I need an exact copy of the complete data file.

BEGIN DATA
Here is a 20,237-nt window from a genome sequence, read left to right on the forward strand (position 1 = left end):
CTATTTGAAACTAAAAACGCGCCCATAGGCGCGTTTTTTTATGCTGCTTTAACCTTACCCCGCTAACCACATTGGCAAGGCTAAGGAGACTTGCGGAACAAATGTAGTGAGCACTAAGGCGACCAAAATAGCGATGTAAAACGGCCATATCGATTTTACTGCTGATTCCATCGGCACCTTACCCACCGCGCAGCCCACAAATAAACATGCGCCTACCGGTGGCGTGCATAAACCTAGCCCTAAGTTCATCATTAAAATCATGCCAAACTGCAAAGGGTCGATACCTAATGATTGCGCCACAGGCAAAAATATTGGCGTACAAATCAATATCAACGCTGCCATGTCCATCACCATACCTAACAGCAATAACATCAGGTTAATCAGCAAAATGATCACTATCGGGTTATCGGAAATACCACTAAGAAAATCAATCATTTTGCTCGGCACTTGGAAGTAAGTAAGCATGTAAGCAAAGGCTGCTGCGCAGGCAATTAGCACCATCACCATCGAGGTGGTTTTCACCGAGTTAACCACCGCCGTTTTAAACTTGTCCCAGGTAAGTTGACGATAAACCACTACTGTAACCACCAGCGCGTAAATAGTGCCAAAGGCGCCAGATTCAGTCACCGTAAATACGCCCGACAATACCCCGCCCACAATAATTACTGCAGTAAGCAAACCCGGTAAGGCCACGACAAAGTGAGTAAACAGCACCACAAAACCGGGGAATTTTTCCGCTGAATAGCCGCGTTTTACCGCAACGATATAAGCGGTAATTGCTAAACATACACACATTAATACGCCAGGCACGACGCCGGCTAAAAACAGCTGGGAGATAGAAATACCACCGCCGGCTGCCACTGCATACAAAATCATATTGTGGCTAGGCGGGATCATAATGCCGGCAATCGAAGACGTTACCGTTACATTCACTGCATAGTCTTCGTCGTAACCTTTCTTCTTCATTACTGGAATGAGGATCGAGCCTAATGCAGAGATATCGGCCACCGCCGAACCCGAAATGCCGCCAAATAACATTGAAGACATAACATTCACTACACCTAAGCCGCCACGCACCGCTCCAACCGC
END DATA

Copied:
Here is a 20,237-nt window from a genome sequence, read left to right on the forward strand (position 1 = left end):
CTATTTGAAACTAAAAACGCGCCCATAGGCGCGTTTTTTTATGCTGCTTTAACCTTACCCCGCTAACCACATTGGCAAGGCTAAGGAGACTTGCGGAACAAATGTAGTGAGCACTAAGGCGACCAAAATAGCGATGTAAAACGGCCATATCGATTTTACTGCTGATTCCATCGGCACCTTACCCACCGCGCAGCCCACAAATAAACATGCGCCTACCGGTGGCGTGCATAAACCTAGCCCTAAGTTCATCATTAAAATCATGCCAAACTGCAAAGGGTCGATACCTAATGATTGCGCCACAGGCAAAAATATTGGCGTACAAATCAATATCAACGCTGCCATGTCCATCACCATACCTAACAGCAATAACATCAGGTTAATCAGCAAAATGATCACTATCGGGTTATCGGAAATACCACTAAGAAAATCAATCATTTTGCTCGGCACTTGGAAGTAAGTAAGCATGTAAGCAAAGGCTGCTGCGCAGGCAATTAGCACCATCACCATCGAGGTGGTTTTCACCGAGTTAACCACCGCCGTTTTAAACTTGTCCCAGGTAAGTTGACGATAAACCACTACTGTAACCACCAGCGCGTAAATAGTGCCAAAGGCGCCAGATTCAGTCACCGTAAATACGCCCGACAATACCCCGCCCACAATAATTACTGCAGTAAGCAAACCCGGTAAGGCCACGACAAAGTGAGTAAACAGCACCACAAAACCGGGGAATTTTTCCGCTGAATAGCCGCGTTTTACCGCAACGATATAAGCGGTAATTGCTAAACATACACACATTAATACGCCAGGCACGACGCCGGCTAAAAACAGCTGGGAGATAGAAATACCACCGCCGGCTGCCACTGCATACAAAATCATATTGTGGCTAGGCGGGATCATAATGCCGGCAATCGAAGACGTTACCGTTACATTCACTGCATAGTCTTCGTCGTAACCTTTCTTCTTCATTACTGGAATGAGGATCGAGCCTAATGCAGAGATATCGGCCACCGCCGAACCCGAAATGCCGCCAAATAACATTGAAGACATAACATTCACTACACCTAAGCCGCCACGCACCGCTCCAACCGC